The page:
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Readers’ corner

Fun engagement: Rhiannon Sharp, a 1996 Nevada Union High School graduate, was engaged to Chad Benson in January 2004, Rhiannon’s mother, Sandra, reported. Sandra said her daughter became engaged after her fiance, Chad Benson, concocted a ruse so that he was able to bring in roses for his wife to her kindergarten class. Rhiannon taught school last year at Diamond Creek Elementary School in Roseville. He had instructed the principal, Marty Brown, to pull Rhiannon out of class and tell her a fable – that he pulled her out of class to tell her that a parent had complained that Rhiannon had pulled on the child’s ear. When the principal pulled her back into class, Rhiannon was greeted by her entire kindergarten class, holding up roses, while two of the children held up a sign, “Will You Marry Me?” Chad, dressed in a suit, knelt in front of the class and proposed, and Rhiannon accepted. The couple is due to be married in the spring. That’s a unique engagement, enlisting the help of the kindergarten class!

Volunteer opportunity: This comes from Grass Valley reader Kathryn Rappath, who volunteers at our local hospital. “The purpose of the Auxiliary is to render service to the Sierra Nevada Memorial Hospital and its patients through volunteer service and fund-raising in accordance with the objectives established by the governing board of the hospital. There are a wide variety of service areas (over 20) to provide options for volunteers. Many volunteers are surprised when they find out all the different areas that they can help out in, and it is so rewarding! If anyone is interested in volunteering with the SNMH Auxiliary, they can contact Sandra Kouba, our membership chairperson, at 432-3791.”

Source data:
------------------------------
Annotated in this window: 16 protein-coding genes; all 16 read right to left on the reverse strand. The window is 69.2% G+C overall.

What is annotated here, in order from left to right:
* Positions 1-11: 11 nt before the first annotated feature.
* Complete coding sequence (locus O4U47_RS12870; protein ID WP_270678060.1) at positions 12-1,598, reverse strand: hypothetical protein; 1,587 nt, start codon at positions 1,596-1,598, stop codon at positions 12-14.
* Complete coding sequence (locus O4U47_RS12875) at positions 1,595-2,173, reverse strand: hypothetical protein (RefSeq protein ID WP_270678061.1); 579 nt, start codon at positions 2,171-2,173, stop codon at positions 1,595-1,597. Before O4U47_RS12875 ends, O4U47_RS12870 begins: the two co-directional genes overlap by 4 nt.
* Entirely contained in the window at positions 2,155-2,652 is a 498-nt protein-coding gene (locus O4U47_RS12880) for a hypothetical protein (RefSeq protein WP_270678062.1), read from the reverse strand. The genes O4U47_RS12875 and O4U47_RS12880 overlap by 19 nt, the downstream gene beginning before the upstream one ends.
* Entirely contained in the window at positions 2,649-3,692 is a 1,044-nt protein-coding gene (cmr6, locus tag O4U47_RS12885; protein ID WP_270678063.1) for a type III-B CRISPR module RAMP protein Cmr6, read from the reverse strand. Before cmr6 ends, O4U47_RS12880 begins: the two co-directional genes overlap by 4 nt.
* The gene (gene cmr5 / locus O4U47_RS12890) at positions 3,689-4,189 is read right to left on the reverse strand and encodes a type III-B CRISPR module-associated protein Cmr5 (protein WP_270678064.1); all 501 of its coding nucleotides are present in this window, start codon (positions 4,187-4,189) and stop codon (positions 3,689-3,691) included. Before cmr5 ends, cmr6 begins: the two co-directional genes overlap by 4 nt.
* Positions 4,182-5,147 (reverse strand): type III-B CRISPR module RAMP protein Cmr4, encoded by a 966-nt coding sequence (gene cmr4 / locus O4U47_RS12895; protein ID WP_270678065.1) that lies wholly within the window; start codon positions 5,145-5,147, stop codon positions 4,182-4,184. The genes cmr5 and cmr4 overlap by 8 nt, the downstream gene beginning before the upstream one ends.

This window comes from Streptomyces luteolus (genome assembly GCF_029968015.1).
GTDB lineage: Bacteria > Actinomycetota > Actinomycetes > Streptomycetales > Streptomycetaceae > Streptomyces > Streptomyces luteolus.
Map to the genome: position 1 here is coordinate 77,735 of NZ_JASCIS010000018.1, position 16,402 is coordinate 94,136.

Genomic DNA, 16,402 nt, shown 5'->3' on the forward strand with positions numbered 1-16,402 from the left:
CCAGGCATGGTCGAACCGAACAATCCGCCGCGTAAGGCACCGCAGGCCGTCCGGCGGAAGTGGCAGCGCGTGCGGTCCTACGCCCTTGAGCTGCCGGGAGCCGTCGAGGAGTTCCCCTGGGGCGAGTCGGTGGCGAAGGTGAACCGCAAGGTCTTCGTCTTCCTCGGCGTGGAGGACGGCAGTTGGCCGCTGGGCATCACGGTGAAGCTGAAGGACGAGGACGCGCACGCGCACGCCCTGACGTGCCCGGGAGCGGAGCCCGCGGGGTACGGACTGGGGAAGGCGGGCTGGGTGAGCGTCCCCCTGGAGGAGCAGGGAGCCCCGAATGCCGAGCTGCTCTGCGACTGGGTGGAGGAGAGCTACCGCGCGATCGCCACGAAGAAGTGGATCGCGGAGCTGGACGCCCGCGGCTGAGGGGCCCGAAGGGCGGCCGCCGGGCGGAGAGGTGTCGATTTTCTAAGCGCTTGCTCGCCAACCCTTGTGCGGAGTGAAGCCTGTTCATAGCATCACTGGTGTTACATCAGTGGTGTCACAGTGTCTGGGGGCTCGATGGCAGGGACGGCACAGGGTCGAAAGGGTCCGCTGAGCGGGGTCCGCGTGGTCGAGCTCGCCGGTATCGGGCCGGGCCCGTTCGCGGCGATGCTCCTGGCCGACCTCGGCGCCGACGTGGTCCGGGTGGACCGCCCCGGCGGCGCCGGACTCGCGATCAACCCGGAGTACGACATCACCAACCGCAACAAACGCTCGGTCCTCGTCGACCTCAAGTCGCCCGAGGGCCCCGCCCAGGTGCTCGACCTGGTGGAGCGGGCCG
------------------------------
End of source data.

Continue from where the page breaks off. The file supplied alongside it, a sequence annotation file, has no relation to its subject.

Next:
Euro Sweepstakes: Reader Kelly White called to tell me about a fake notice she received telling her she had won $615,810 in the “Euro Sweepstakes Lottery” out of Madrid, Spain. “It looked very official, with a ticket number and a reference number,” Kelly said. To check it out, she called the Better Business Bureau, which referred her to the Securities and Exchange Commission in Washington, D.C. Kelly spoke to a real person at the SEC (amazing, huh?) who told her it was a scam and also told her that it is illegal for U.S. citizens to participate in international lotteries. While the letter didn’t ask her to send money, it did ask that she fill in a form with her bank account number and bank routing number. She also said the SEC people told her that they’ve gotten many calls from across the country in the past few days, so beware of “winning” lotteries that you never entered!



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Dixie Redfearn can be reached at 477-4238 or by e-mail at dixier@theunion.com, or by fax at 477-4292.


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